6 thoughts on “Right Awful Anne Atkins – Agonising Aunt and Vicar’s Wife

  1. What’s the point of playing detectives if you’re omniscient? If the IMF knows everything that happens or has ever happened, there’s nothing to deduce, is there? (While we’re at it, why doesn’t it tell us what happened to Madeleine McCann?) And if only the IMF knew who murdered Abel, how come the authors of Genesis got to find out, hey?

    Really, we could dismiss the whole thing as childish beyond belief, were it not for the fact that, not for the first time, AAA exploits personal tragedies to make a glib theological point. That leaves a nasty taste in the mouth.


  2. The story of Cain and Abel is yet another Bible story that doesn’t make any sense. Cain was jealous because God preferred Abel’s offering of meat over Cain’s offering of grain. Cain should have learned how to make beer. Anyway, after murdering his brother God puts a mark on Cain so that if he meets anyone they will know not to kill him. Note that the only humans on the planet at this point are Cain and his parents. Cain is then condemned to become a vagrant and to wander the earth for the rest of his life. He then gets himself a wife and settles down with her in the Land of Nod.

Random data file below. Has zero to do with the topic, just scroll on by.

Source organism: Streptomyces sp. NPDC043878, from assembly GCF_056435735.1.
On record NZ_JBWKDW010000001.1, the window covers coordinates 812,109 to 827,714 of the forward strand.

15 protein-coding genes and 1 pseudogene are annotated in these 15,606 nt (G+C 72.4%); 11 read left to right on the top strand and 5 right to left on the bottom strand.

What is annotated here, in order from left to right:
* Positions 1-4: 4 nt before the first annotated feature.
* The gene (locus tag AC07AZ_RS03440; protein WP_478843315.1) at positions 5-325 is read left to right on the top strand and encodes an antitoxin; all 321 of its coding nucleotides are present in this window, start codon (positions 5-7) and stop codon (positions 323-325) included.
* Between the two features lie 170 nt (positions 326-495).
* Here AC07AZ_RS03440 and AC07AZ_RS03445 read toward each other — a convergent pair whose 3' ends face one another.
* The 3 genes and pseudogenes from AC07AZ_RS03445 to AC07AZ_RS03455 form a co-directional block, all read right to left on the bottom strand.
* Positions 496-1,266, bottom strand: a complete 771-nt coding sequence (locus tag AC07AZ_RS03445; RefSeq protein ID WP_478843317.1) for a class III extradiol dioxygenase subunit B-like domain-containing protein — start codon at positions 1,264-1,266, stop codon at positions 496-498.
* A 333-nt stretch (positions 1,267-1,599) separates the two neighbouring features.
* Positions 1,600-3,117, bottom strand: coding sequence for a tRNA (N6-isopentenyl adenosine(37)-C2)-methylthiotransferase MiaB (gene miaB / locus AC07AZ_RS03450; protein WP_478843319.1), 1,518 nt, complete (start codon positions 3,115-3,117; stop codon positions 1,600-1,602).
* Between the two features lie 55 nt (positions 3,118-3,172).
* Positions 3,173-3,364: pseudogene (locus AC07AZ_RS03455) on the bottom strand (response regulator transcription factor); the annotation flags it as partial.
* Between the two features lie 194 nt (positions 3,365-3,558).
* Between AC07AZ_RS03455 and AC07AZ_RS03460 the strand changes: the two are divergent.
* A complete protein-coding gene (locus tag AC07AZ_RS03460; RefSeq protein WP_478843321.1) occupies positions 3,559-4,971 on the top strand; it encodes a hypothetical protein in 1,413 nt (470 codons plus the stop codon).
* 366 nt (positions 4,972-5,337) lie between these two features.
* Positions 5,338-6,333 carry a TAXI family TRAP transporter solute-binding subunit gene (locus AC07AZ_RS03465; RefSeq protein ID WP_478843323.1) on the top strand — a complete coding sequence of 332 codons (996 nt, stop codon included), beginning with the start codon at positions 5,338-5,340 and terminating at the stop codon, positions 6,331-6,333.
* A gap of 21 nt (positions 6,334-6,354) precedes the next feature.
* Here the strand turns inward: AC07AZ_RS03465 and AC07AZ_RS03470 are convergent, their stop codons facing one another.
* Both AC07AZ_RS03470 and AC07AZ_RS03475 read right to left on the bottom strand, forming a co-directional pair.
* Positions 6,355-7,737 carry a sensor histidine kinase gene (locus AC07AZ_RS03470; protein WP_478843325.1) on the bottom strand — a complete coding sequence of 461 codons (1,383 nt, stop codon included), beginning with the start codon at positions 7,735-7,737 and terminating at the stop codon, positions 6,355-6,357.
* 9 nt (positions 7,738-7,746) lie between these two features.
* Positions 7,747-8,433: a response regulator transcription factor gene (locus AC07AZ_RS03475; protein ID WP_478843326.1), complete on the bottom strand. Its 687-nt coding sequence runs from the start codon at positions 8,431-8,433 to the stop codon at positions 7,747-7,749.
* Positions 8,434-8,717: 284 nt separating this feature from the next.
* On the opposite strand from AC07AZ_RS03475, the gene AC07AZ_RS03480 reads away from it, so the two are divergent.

3. AAA’s examples of crime writers are lauded for their characters because they’re smart, determined & responsible for solving murders.
    We admire their independence & inventive thinking – these traits would be spoilt if any reliance on an IMF were introduced into the plot.
    I don’t remember Miss Marple prostrating herself on the village green, pleading for divine guidance to catch the baddie. That would be both embarrassing and a betrayal – we want strong characters, not pleady-needy ones.
    So where does that leave AAA’s IMF? Even in fiction, the poor thing’s not wanted.


    1. The stories often have vicars in them. My wife and daughter like the TV versions. I like looking at the classic cars.


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